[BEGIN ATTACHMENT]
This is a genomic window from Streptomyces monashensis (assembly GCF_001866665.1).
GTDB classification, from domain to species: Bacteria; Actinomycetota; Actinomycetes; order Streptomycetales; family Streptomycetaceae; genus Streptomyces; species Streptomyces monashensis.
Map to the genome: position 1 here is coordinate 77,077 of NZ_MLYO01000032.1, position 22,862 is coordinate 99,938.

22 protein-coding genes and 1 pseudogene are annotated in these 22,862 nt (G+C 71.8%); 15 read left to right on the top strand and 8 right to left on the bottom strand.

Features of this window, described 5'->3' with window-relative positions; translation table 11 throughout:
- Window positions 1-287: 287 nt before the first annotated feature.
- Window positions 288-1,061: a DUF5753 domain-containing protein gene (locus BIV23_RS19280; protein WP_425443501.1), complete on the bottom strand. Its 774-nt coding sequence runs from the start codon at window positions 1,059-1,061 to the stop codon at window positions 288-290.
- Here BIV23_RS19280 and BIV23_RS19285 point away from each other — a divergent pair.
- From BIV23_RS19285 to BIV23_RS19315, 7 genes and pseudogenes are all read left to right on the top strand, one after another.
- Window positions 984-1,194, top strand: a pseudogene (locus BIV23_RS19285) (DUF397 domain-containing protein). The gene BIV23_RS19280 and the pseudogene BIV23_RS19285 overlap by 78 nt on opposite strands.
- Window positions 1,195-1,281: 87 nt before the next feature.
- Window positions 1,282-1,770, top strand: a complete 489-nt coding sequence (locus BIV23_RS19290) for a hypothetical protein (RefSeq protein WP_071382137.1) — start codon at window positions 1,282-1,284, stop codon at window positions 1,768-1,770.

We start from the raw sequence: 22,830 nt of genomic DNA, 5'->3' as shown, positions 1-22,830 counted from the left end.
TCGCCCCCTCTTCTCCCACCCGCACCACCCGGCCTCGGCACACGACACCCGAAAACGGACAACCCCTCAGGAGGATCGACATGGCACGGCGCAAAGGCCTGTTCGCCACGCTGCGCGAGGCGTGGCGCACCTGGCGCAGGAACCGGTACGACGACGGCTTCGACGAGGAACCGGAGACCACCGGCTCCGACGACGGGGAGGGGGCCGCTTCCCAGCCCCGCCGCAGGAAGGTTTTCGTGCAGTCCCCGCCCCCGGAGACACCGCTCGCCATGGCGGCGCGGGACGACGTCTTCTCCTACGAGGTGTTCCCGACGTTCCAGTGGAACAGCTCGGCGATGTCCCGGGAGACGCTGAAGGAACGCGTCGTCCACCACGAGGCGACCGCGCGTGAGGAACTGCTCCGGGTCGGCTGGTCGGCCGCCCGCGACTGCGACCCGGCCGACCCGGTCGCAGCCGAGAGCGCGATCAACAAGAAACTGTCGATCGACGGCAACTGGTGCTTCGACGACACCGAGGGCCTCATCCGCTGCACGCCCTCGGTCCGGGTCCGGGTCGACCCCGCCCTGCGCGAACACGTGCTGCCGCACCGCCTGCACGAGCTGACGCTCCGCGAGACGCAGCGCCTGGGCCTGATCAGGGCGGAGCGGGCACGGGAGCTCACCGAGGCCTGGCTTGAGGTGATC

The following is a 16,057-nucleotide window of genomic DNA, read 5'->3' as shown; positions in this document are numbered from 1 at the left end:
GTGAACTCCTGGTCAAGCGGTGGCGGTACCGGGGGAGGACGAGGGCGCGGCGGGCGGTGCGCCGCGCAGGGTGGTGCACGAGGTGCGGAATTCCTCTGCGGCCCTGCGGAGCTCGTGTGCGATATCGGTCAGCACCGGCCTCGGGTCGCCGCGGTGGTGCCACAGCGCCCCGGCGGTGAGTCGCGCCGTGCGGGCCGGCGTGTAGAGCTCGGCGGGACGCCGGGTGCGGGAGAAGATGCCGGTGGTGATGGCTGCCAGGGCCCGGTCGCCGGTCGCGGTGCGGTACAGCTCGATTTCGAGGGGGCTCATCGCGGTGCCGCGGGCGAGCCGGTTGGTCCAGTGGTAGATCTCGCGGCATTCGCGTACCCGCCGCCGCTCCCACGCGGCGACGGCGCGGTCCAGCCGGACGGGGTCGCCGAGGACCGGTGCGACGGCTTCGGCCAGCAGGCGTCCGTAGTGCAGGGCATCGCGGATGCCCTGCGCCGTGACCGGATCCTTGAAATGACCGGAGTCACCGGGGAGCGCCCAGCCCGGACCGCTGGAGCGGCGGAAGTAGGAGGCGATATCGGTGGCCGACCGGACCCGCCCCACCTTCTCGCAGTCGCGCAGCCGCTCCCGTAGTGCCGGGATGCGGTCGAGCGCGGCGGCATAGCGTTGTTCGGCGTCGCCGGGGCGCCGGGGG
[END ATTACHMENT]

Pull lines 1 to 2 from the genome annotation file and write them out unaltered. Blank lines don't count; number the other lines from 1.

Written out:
This is a genomic window from Streptomyces monashensis (assembly GCF_001866665.1).
GTDB classification, from domain to species: Bacteria; Actinomycetota; Actinomycetes; order Streptomycetales; family Streptomycetaceae; genus Streptomyces; species Streptomyces monashensis.